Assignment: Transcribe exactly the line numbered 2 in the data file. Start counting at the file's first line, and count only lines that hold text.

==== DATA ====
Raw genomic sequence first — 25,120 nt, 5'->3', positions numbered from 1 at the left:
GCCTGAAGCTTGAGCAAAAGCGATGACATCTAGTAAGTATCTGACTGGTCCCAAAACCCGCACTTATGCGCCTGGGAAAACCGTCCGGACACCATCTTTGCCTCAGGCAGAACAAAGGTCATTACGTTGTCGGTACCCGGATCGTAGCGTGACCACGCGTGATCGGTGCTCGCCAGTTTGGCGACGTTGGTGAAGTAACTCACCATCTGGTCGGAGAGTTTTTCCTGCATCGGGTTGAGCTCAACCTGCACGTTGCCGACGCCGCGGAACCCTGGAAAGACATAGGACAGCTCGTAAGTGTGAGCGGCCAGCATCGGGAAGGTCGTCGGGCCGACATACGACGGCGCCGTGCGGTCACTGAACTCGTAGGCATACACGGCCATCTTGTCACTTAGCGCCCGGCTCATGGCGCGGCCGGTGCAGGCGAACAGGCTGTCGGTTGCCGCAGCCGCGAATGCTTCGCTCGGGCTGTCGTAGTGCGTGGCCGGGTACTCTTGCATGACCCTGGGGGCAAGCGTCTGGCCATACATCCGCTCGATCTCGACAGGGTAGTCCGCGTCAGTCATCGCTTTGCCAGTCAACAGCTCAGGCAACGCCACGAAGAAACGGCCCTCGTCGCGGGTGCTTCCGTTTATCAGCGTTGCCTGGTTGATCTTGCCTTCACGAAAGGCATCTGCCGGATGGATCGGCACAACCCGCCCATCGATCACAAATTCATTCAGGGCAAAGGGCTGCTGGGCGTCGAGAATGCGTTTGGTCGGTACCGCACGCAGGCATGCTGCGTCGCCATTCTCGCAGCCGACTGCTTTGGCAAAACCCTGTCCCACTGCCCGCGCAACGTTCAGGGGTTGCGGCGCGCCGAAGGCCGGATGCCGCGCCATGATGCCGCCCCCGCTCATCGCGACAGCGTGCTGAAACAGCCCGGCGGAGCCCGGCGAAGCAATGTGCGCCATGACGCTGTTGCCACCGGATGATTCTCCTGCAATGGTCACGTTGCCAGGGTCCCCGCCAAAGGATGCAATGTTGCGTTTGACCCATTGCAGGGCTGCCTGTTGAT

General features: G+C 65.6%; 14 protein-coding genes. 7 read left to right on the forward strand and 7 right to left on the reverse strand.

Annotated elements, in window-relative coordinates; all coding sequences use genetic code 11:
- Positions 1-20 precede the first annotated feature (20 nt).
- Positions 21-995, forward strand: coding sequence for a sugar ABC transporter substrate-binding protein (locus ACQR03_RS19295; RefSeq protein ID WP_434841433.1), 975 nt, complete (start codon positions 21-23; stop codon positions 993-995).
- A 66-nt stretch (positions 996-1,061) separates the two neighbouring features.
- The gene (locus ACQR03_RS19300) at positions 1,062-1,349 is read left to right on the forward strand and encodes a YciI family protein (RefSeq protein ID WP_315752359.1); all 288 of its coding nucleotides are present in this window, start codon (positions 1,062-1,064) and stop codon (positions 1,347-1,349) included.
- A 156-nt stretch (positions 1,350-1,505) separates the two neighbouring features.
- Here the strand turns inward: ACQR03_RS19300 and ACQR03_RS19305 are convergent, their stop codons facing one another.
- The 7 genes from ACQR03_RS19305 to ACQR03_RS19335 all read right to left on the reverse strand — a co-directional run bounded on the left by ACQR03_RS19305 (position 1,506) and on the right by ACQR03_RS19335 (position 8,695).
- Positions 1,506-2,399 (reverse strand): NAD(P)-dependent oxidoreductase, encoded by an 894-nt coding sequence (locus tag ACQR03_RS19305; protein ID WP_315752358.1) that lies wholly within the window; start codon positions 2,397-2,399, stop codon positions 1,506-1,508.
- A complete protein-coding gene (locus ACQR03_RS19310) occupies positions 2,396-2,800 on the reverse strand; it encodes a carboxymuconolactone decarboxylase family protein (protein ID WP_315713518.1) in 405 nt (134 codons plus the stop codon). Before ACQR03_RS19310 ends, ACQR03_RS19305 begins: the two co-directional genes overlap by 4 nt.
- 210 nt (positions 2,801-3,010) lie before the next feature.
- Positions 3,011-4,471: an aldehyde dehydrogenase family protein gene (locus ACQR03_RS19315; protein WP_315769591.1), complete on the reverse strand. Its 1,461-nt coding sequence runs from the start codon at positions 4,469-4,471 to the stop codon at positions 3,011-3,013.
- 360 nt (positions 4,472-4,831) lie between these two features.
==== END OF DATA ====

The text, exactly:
GCCTGAAGCTTGAGCAAAAGCGATGACATCTAGTAAGTATCTGACTGGTCCCAAAACCCGCACTTATGCGCCTGGGAAAACCGTCCGGACACCATCTTTGCCTCAGGCAGAACAAAGGTCATTACGTTGTCGGTACCCGGATCGTAGCGTGACCACGCGTGATCGGTGCTCGCCAGTTTGGCGACGTTGGTGAAGTAACTCACCATCTGGTCGGAGAGTTTTTCCTGCATCGGGTTGAGCTCAACCTGCACGTTGCCGACGCCGCGGAACCCTGGAAAGACATAGGACAGCTCGTAAGTGTGAGCGGCCAGCATCGGGAAGGTCGTCGGGCCGACATACGACGGCGCCGTGCGGTCACTGAACTCGTAGGCATACACGGCCATCTTGTCACTTAGCGCCCGGCTCATGGCGCGGCCGGTGCAGGCGAACAGGCTGTCGGTTGCCGCAGCCGCGAATGCTTCGCTCGGGCTGTCGTAGTGCGTGGCCGGGTACTCTTGCATGACCCTGGGGGCAAGCGTCTGGCCATACATCCGCTCGATCTCGACAGGGTAGTCCGCGTCAGTCATCGCTTTGCCAGTCAACAGCTCAGGCAACGCCACGAAGAAACGGCCCTCGTCGCGGGTGCTTCCGTTTATCAGCGTTGCCTGGTTGATCTTGCCTTCACGAAAGGCATCTGCCGGATGGATCGGCACAACCCGCCCATCGATCACAAATTCATTCAGGGCAAAGGGCTGCTGGGCGTCGAGAATGCGTTTGGTCGGTACCGCACGCAGGCATGCTGCGTCGCCATTCTCGCAGCCGACTGCTTTGGCAAAACCCTGTCCCACTGCCCGCGCAACGTTCAGGGGTTGCGGCGCGCCGAAGGCCGGATGCCGCGCCATGATGCCGCCCCCGCTCATCGCGACAGCGTGCTGAAACAGCCCGGCGGAGCCCGGCGAAGCAATGTGCGCCATGACGCTGTTGCCACCGGATGATTCTCCTGCAATGGTCACGTTGCCAGGGTCCCCGCCAAAGGATGCAATGTTGCGTTTGACCCATTGCAGGGCTGCCTGTTGAT